Redefining Normal

Young Adult - Coming of Age
231 Pages
Reviewed on 06/28/2020
Buy on Amazon

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Author Biography

Paul Nankivell was born in Los Angeles, California in 1964. The difficult circumstances of his birth caused him to have a brain hemorrhage. Doctors deemed his prognosis so dire that they didn't think he would survive the first few weeks of life. And, if he did, he would be in a permanent vegetative state. But, he overcame those odds. Now, although he has to use a motorized wheelchair, due to cerebral palsy--which in Paul's case--causes severe balance and coordination issues, he's well above average intellectually. At age 27, he proved the doctors wrong by earning a Bachelor of Science in Business Administration from California State University Northridge--(C.S.U.N.)--in 1991. His debut novel, Redefining Normal, is based on his experiences as one of the first physically challenged children to mainstream into "regular schools." Today, Paul lives in Ventura County California where he's actively participated in accessibility rights for physically challenged people.

    Book Review

Reviewed by Asher Syed for Readers' Favorite

Redefining Normal by Paul Nankivell is a coming of age historical fiction novel about a baby named Alan Jones who has a stroke as an infant and, against the firm advice given by respected medical staff at the hospital, his mother makes the decision to raise him at home rather than institutionalize him. The decision turns out to be correct. Alan is quickly recognized as he transitions into childhood that, despite his physical limitations, his intellect pushes him into a percentile soaring above and beyond average. Unfortunately, as the years tick away, Alan is consistently misjudged and wholly underestimated, forced to fight against generational prejudices, and become one of only a handful of pioneers to level the playing field for disabled students. Through grit, perseverance, and a selective, caring support system, Alan is able to lead the way in diminishing discrimination and obtaining the education and respect he has earned.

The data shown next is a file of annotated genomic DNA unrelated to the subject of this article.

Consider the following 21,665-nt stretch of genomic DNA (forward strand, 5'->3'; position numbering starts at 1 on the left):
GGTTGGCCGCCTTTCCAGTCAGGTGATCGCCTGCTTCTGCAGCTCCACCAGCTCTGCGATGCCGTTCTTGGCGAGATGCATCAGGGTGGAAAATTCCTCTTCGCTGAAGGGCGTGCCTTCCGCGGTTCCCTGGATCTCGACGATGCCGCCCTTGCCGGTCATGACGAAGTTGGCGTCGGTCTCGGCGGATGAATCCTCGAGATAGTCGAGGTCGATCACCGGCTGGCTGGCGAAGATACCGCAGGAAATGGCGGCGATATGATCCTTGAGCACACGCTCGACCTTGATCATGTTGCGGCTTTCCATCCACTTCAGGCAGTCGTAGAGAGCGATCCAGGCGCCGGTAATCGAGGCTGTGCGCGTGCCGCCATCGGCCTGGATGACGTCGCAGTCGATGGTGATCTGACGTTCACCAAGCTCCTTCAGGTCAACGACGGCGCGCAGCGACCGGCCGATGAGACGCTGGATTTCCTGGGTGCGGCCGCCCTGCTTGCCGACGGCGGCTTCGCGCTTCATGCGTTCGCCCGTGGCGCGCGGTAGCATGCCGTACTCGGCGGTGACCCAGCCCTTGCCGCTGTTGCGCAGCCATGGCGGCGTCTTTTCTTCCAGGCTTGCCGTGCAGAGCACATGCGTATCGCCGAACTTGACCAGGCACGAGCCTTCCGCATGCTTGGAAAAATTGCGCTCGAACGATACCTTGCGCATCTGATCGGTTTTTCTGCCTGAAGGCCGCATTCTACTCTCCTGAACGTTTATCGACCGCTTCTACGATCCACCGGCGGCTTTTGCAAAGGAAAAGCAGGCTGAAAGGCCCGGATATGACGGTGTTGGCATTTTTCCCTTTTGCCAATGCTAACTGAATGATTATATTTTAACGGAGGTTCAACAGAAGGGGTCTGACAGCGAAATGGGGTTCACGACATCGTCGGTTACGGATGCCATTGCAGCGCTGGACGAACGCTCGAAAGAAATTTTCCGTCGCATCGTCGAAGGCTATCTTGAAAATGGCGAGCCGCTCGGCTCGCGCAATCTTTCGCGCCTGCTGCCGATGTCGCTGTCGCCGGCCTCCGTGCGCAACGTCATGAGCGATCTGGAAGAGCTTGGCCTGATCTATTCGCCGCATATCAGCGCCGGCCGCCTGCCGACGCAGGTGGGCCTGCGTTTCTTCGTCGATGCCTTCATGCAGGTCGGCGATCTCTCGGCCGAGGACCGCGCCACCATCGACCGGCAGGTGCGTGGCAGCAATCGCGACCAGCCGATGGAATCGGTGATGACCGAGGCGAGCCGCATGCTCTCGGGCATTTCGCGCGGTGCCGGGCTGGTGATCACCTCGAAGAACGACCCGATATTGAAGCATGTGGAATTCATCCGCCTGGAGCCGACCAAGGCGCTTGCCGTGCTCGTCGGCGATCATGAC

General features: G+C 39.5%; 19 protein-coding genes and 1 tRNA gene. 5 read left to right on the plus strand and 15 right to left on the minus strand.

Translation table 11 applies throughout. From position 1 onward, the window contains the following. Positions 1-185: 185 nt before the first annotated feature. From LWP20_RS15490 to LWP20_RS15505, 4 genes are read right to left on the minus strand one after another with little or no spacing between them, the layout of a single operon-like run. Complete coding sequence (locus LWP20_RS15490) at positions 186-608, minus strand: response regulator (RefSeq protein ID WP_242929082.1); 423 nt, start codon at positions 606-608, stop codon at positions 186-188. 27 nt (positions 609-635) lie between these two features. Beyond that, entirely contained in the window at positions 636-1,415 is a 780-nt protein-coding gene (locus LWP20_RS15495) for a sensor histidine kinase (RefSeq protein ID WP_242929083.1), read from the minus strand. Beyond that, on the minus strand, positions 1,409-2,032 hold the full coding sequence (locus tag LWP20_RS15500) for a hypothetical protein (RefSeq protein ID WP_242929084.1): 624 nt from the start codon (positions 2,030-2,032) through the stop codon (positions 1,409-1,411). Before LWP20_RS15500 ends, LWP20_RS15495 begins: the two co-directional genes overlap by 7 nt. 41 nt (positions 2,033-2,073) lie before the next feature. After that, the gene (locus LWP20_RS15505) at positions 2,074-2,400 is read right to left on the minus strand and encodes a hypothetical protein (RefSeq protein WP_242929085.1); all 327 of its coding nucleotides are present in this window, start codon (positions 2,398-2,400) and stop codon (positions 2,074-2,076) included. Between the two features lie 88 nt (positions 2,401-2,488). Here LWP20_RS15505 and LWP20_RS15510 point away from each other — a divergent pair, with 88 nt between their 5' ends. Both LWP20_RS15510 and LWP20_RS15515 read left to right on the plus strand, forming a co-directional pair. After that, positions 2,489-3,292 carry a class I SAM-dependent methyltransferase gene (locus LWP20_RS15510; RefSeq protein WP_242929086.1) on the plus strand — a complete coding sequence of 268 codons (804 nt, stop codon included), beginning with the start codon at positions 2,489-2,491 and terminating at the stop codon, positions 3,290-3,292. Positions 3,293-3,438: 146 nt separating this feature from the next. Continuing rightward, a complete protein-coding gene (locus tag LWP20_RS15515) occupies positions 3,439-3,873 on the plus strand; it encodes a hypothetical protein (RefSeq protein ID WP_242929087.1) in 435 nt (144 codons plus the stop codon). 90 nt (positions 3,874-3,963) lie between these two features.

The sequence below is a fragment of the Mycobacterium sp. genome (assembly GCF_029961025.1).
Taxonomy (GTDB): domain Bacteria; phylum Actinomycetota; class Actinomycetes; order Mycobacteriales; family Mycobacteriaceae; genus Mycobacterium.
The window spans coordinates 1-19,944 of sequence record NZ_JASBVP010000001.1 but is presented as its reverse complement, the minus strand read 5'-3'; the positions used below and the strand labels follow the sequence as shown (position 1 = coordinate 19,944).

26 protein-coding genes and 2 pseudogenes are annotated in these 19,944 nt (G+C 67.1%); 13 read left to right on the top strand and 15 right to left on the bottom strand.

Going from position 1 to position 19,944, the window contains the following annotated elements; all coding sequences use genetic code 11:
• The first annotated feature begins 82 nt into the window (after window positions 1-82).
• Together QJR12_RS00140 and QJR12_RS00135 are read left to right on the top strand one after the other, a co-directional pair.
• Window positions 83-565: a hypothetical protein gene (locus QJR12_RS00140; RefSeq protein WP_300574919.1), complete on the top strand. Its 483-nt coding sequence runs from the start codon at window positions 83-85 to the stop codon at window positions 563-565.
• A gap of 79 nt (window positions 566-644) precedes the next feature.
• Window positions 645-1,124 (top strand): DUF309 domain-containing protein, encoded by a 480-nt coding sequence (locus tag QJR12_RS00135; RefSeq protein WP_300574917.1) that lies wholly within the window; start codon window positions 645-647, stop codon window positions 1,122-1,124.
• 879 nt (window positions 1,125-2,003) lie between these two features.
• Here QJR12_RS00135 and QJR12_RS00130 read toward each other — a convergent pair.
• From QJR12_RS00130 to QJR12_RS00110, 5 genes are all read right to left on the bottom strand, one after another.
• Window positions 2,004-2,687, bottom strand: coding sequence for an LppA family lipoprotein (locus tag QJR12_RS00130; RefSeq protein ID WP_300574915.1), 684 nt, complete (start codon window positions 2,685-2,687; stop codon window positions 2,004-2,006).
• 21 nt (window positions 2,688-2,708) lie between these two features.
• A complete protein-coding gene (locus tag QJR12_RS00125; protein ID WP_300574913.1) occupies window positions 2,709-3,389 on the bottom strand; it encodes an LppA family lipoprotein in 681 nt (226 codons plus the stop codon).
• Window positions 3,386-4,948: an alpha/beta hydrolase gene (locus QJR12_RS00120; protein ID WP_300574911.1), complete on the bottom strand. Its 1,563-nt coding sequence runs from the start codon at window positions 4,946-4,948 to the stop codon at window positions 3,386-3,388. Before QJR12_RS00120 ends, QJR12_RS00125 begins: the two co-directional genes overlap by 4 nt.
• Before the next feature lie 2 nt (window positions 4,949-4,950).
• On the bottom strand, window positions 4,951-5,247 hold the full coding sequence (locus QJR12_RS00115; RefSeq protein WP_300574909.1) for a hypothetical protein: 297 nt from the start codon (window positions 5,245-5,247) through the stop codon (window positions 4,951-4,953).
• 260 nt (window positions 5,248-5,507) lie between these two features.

Redefining Normal has more than just a small basis on author Paul Nankivell's own life. While the writing is simple and straightforward, there is an underlying thread of tension that weaves through each page, fuelled by a persistent feeling of frustration. It takes time and work for Alan to hit physical milestones, including clear speech and mobility with the assistance of a powered wheelchair, among other things. As a reader being guided with a direct point of view, the scenes that play out are often infuriating. There is one in particular that highlights the micro-aggression of a teacher named Ms. Simmons following the death of a young classmate. Her reaction to Alan making a point of one student's death being overlooked while another's isn't is met with unguarded condescension and an implication that Alan should pipe down and just be grateful he is allowed at the school at all. This is a really good book that shows how far as a society we have come, but how far away we still are as the advocacy and fight for rights continues. I can't imagine anyone not finding this book to be engrossing and eye-opening.

Peter Burdi

Once you start reading, each chapter keeps you wanting to continue to the next. Paul shares his stories in such a way that you will experience them in a very personal way. It is a very emotionally involving book. The obstacles he encounters and overcomes are inspiring. Mostly, I enjoyed just sitting down and reading this book. I hope others can experience it. Looking forward to his next one.

Rod Hagenbuch

Incredible book which really discusses the challenges disabled people have the strength and determination needed to achieve. Paul did an excellent job of both describing the challenges and made it human and very interesting. Could not put the book down until finished.

Mary Ann Lowe

Paul shines a strong light on those who appear to be different, but whose talents need to be developed for the benefit of all.


Through the literary technique of author surrogate, the reader is submerged into a first-hand account of what it's like to break the ableist mold as a student with cerebral palsy facing the public school system. It is an adventure that inspires the courageous warrior within to keep on fighting and triumph over bigotry. Lastly, without giving away too much, this book comes to a great closure that warms the soul.

Stan Crawford

An awesome true story about a young man overcoming hurdles while growing up with cerebral palsy. It is also about how the help of a parent and advocate ensures that his life's work is treated fairly and just. A great read for parents with children with disabilities and also for someone that might need inspiration when overcoming life-altering obstacles!

Sharon Skinner

Think ableism is not a part of who we are? This book will change your view. Paul Nankivell provides a clear and honest picture of growing up "disabled" in a society where everything, including education, is designed for the abled. A forthright and sincere look at both sides of the story from a writer with a knack for a compelling narrative. I look forward to Paul's next book.